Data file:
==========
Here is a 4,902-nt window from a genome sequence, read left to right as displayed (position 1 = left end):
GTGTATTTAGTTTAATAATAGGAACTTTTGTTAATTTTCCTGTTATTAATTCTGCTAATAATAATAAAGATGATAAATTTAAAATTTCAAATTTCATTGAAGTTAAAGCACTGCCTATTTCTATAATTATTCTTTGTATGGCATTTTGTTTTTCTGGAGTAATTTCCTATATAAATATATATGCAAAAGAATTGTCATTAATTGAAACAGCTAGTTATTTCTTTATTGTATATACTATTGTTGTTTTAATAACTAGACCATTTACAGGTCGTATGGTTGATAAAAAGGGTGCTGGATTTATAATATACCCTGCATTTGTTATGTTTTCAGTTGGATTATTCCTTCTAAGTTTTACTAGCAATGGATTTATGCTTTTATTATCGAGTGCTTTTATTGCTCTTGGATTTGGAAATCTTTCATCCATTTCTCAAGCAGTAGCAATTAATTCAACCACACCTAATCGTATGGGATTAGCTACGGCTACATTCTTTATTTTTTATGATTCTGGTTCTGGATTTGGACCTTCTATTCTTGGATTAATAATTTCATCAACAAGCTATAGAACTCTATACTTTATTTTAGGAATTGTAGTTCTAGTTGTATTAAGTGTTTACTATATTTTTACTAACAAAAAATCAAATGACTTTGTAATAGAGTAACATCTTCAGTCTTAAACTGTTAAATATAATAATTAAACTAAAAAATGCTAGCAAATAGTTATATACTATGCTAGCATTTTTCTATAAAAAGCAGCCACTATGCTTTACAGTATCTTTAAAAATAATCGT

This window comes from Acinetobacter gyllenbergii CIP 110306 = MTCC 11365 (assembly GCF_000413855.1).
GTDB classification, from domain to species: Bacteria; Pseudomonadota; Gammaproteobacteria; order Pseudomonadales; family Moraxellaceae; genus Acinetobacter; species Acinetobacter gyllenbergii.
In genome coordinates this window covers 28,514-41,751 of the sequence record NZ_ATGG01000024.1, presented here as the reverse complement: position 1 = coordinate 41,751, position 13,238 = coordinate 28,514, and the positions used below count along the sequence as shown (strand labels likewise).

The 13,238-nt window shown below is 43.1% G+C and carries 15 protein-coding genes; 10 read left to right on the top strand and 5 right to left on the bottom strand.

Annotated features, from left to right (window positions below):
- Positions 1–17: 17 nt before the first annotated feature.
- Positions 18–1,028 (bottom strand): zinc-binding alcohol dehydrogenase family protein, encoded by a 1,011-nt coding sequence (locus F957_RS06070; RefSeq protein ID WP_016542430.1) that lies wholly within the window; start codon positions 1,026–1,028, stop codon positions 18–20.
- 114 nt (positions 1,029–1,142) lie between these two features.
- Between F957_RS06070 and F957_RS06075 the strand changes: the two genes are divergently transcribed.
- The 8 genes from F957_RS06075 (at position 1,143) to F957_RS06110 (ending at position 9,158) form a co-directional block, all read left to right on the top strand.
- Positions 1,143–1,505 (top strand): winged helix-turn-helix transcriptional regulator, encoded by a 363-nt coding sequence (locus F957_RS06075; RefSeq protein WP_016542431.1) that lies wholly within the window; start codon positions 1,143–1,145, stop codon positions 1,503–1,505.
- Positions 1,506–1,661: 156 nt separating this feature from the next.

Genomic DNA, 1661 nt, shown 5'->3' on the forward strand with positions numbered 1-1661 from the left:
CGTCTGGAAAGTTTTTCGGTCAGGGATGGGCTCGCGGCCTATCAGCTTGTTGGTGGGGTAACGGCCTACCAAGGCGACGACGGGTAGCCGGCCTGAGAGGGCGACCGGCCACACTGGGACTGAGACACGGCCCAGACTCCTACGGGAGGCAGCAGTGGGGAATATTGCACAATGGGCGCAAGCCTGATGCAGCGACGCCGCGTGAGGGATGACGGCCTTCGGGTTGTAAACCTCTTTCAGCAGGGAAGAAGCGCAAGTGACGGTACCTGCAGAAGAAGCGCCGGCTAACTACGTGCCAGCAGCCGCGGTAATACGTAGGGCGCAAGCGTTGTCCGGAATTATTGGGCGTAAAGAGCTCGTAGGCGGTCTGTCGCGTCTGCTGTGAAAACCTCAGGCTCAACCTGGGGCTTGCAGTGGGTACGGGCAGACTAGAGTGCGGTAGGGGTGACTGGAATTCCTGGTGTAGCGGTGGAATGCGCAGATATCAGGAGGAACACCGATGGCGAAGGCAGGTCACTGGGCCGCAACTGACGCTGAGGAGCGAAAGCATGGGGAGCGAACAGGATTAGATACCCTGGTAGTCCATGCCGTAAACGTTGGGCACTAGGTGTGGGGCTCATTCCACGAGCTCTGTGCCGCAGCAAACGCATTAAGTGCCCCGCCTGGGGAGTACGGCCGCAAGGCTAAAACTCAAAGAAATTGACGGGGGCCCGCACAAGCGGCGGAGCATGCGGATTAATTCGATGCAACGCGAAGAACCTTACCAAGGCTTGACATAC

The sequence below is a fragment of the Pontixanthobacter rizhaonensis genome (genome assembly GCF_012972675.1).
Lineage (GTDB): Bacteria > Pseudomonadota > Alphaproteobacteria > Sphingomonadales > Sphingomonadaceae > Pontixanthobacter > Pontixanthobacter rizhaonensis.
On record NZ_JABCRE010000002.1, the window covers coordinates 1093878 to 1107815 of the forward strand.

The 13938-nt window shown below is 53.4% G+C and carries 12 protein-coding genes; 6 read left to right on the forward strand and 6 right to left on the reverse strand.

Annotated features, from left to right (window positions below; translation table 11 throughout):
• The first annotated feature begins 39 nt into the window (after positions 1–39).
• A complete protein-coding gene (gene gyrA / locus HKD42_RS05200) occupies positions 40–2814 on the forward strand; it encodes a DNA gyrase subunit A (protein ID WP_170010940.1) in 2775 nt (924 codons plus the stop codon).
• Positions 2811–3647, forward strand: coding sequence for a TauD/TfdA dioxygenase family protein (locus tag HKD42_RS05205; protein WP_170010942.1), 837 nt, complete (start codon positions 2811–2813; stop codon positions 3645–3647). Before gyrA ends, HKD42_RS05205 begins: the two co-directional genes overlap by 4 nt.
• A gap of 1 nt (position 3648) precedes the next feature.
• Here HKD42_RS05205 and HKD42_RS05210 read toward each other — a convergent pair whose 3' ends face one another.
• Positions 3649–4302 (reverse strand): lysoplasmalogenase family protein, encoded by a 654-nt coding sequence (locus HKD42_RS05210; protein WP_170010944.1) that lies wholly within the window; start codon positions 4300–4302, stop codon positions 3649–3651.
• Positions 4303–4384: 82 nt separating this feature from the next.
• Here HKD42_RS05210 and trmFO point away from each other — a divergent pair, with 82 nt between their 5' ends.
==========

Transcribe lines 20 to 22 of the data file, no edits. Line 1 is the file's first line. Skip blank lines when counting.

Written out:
The 13938-nt window shown below is 53.4% G+C and carries 12 protein-coding genes; 6 read left to right on the forward strand and 6 right to left on the reverse strand.

Annotated features, from left to right (window positions below; translation table 11 throughout):
• The first annotated feature begins 39 nt into the window (after positions 1–39).